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PNP lost the cyber war - Analysts not sure how the 'articulate minority' impacted JLP's win

Published:Friday | March 11, 2016 | 12:00 AMAndre Poyser
Gleasia Reid
Bill Johnson
Dr Christopher Charles
Dr Herbert Gayle
Don Anderson

The political battle in the lead-up to the February 25 general election reached fever pitch on social media with facts mixed with rumours, innuendos, and dirty lies battling for prominence in cyberspace.

But analysts are divided on the impact of this battle on the outcome of the election, in what veteran journalist Cliff Hughes has dubbed the 64h-constituency,

For pollsters Bill Johnson and Don Anderson, not much weight should be placed on the impact of social media users on the outcome of the election.

The pollsters, who were guests at a Gleaner Editors' Forum last Wednesday, have argued that there should be caution in using comments on social media as an indication of the persons who went out to vote on election day.

"I have listed 23 different reasons why the People's National Party (PNP) lost the election. The question about social media is obviously one factor that would have impacted the PNP's chances of winning," Anderson told the forum.

"But we are in the process of organising to do a fairly detailed analysis as to the priority that you can assign to each of these 23 factors. In other words, social media did have a role to play ... but in my opinion, social media was one of the factors but it was not a critical factor," added Anderson.

He argued that many young people on social media were not registered to vote and did not have any intention of voting in the election.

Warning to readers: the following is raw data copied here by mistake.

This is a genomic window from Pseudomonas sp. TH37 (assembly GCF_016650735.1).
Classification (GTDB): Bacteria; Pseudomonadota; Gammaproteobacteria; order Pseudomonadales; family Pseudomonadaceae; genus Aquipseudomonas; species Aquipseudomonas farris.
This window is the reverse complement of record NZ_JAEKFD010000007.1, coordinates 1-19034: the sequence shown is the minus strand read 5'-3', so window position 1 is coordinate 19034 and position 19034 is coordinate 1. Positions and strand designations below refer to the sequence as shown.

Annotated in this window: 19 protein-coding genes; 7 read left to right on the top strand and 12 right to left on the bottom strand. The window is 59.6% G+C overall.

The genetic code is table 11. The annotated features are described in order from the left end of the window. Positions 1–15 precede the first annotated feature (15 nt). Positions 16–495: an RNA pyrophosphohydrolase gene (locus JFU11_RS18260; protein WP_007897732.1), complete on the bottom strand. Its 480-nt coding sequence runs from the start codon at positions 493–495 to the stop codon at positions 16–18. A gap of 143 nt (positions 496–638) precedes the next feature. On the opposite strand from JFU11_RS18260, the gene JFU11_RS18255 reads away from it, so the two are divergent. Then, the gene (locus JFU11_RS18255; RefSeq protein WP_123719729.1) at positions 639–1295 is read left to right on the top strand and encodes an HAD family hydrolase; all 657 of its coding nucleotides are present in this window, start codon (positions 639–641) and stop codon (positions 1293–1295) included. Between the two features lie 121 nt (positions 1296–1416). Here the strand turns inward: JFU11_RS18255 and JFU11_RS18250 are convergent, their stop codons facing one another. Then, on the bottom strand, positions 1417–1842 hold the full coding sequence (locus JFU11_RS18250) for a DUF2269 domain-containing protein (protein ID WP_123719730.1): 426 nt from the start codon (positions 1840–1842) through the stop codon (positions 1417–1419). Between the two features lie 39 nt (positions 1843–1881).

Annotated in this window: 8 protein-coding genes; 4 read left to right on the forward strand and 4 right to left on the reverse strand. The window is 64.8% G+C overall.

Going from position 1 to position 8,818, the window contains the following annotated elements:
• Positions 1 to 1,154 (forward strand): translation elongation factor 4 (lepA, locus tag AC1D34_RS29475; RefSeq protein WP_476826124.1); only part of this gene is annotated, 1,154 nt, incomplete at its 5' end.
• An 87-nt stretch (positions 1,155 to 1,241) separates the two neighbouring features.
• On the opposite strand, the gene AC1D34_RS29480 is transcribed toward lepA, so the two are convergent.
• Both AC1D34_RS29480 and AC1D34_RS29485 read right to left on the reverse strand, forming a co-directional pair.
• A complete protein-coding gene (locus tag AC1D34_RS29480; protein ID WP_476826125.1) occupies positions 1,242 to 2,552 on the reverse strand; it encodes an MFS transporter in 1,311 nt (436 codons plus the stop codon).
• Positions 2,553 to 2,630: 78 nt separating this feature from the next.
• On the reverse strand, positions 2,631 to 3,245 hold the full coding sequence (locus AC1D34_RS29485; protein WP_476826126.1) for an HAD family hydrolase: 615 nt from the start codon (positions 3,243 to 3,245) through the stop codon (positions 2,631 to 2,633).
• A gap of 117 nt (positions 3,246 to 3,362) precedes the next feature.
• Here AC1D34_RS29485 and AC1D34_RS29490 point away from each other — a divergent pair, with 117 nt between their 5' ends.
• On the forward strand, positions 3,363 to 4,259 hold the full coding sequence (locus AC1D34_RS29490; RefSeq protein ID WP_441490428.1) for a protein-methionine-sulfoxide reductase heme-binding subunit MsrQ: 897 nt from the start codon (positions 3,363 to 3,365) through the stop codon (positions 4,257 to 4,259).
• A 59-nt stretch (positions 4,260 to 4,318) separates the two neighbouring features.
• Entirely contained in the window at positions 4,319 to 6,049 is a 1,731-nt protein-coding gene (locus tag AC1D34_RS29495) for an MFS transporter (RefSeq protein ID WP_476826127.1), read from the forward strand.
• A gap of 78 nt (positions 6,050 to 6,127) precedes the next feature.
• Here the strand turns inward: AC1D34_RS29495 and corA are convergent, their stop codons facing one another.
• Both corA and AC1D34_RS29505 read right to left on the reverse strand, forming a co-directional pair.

Johnson agreed, as he pointed out that the numbers on social media do not necessarily translate to votes.

"I think it probably played a very minor role. I don't think people are persuaded one way or another by social media, though it might reinforce their existing views," said Johnson.

"It will be fascinating to see just what the turnout was among the 'millennials' but I doubt it has increased very much over the past four years," added Johnson.

But Gleasia Reid, a MPhil/PhD student in political science, who worked with political psychologist Dr Christopher Charles to conduct election forecasting before the polls, believes the 'articulate minority', as some social-media users have dubbed themselves in a play on a comment by former government minister Robert Pickersgill, were a force.

According to Reid, the Jamaica Labour Party (JLP) used the online platforms more effectively than the PNP, and this was one factor for its victory.

"The fact that the JLP utilised social media to its advantage was a critical thing because when you go on to social media, almost everybody is passing videos of the PNP and the JLP but it was a majority JLP discussion going on, especially with its tax plan," argued Reid.







Johnson, who conducted election polls for The Gleaner, argued that the 34,907 persons added to the voters' list used for the election does not provide much insight into the voting intention of young people, given that many people registered in order to get an identification card.

The Electoral Commission of Jamaica (ECJ) had indicated that youths made up 72 per cent of the persons who had been added to the voters' list.

The ECJ published the November 30 voters' list with a total of 34,907 new names added to it. Of that number, there were 24,964 new voters between the ages of 18 and 24.

The connection between the number of young voters added to the list and social media is highlighted by the research conducted last year by the Dichter and Neira Research Network, which shows that between 40 and 46 per cent of users on social media sites Twitter and Instagram are between the ages of 18 and 24.